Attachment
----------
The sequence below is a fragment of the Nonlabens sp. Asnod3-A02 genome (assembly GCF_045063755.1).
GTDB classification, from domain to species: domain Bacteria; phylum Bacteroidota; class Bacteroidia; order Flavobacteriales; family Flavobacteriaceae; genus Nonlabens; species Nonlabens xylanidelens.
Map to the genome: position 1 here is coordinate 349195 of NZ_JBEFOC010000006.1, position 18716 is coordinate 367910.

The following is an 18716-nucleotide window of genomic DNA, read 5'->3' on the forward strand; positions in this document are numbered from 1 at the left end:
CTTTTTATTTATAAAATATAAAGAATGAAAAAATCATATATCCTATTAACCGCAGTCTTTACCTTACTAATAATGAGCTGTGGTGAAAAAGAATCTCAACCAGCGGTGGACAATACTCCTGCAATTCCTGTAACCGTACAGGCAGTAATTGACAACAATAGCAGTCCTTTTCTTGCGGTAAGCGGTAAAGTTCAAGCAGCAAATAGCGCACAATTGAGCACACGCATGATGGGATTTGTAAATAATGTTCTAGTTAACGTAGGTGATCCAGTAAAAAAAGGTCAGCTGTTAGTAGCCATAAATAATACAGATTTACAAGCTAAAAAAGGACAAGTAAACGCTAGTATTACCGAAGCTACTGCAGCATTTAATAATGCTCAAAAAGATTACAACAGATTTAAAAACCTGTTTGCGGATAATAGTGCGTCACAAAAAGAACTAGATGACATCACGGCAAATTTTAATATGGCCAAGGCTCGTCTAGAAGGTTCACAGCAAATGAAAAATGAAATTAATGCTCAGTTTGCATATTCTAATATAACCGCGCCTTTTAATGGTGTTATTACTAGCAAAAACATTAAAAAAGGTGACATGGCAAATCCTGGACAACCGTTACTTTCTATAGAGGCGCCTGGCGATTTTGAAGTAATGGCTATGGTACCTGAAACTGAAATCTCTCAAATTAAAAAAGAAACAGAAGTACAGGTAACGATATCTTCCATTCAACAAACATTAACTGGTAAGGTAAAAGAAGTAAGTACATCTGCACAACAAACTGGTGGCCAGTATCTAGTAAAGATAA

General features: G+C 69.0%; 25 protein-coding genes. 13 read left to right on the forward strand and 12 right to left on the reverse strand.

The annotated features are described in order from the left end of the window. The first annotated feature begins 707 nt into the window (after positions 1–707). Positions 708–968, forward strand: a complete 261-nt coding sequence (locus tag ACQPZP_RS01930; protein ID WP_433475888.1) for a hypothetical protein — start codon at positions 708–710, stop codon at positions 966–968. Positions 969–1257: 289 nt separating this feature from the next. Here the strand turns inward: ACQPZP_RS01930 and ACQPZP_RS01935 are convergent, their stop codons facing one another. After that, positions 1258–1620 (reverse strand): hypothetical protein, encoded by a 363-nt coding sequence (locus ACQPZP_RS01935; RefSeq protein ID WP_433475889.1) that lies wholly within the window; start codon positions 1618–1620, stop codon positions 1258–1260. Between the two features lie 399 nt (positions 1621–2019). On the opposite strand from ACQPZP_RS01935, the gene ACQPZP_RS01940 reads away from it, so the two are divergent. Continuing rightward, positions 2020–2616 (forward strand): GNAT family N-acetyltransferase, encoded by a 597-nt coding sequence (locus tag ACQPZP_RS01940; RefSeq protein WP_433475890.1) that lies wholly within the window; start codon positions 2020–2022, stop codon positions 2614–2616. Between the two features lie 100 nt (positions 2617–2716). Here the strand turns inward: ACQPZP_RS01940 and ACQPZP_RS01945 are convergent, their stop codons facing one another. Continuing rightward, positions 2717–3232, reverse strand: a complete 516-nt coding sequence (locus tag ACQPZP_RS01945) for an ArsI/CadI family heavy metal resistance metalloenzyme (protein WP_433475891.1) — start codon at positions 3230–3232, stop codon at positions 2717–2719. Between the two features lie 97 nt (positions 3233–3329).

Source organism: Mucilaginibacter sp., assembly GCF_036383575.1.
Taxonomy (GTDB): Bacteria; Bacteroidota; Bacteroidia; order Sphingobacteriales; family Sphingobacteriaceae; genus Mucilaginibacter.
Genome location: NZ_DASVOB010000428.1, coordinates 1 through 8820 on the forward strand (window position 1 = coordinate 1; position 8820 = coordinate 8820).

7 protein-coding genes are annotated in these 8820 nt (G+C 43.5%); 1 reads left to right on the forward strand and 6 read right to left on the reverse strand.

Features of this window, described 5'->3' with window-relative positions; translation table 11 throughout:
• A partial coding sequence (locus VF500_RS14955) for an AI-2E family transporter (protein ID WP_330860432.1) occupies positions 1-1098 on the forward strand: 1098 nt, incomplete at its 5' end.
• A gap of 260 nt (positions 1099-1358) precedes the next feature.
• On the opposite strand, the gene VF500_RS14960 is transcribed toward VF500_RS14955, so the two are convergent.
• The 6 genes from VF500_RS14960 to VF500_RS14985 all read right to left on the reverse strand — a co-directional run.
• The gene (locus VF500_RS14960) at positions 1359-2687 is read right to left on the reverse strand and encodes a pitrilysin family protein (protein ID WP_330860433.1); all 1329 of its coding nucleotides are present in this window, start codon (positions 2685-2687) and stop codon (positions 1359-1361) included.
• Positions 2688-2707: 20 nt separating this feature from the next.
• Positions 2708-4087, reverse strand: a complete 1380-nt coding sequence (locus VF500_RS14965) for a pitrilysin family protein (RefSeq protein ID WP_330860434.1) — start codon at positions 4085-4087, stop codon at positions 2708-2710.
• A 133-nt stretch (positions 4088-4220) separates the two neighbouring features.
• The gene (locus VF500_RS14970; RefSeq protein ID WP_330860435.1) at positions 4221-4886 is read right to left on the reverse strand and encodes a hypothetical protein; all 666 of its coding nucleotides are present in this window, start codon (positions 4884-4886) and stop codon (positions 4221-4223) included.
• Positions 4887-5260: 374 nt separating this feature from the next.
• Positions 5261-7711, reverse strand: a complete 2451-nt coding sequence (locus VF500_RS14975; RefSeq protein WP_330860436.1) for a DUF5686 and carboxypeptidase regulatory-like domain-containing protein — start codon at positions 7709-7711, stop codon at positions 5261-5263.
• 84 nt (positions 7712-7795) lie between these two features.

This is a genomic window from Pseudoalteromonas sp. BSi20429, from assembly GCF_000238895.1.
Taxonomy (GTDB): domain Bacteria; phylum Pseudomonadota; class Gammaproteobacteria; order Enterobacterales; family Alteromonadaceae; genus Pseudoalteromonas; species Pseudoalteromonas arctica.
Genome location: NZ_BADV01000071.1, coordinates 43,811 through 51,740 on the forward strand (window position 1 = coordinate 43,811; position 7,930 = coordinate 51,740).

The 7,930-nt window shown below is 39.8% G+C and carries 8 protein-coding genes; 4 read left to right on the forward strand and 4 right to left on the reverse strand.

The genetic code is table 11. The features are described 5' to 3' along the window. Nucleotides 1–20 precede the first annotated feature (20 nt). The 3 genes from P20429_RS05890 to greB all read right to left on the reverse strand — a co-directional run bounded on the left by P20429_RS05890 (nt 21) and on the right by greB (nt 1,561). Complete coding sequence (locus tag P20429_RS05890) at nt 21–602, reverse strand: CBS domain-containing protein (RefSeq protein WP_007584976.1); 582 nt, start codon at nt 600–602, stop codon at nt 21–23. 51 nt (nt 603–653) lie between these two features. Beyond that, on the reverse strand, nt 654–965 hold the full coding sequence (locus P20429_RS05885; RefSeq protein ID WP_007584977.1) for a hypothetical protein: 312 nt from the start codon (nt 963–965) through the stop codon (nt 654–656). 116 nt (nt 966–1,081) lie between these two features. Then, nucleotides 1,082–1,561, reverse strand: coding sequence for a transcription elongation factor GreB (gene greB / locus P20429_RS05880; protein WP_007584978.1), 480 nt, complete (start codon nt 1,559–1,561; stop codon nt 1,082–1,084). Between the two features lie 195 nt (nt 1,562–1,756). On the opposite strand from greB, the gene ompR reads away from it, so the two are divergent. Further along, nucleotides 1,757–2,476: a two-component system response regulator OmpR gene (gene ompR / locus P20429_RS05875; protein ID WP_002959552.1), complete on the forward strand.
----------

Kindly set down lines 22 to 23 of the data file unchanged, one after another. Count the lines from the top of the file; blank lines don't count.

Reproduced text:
• Positions 4887-5260: 374 nt separating this feature from the next.
• Positions 5261-7711, reverse strand: a complete 2451-nt coding sequence (locus VF500_RS14975; RefSeq protein WP_330860436.1) for a DUF5686 and carboxypeptidase regulatory-like domain-containing protein — start codon at positions 7709-7711, stop codon at positions 5261-5263.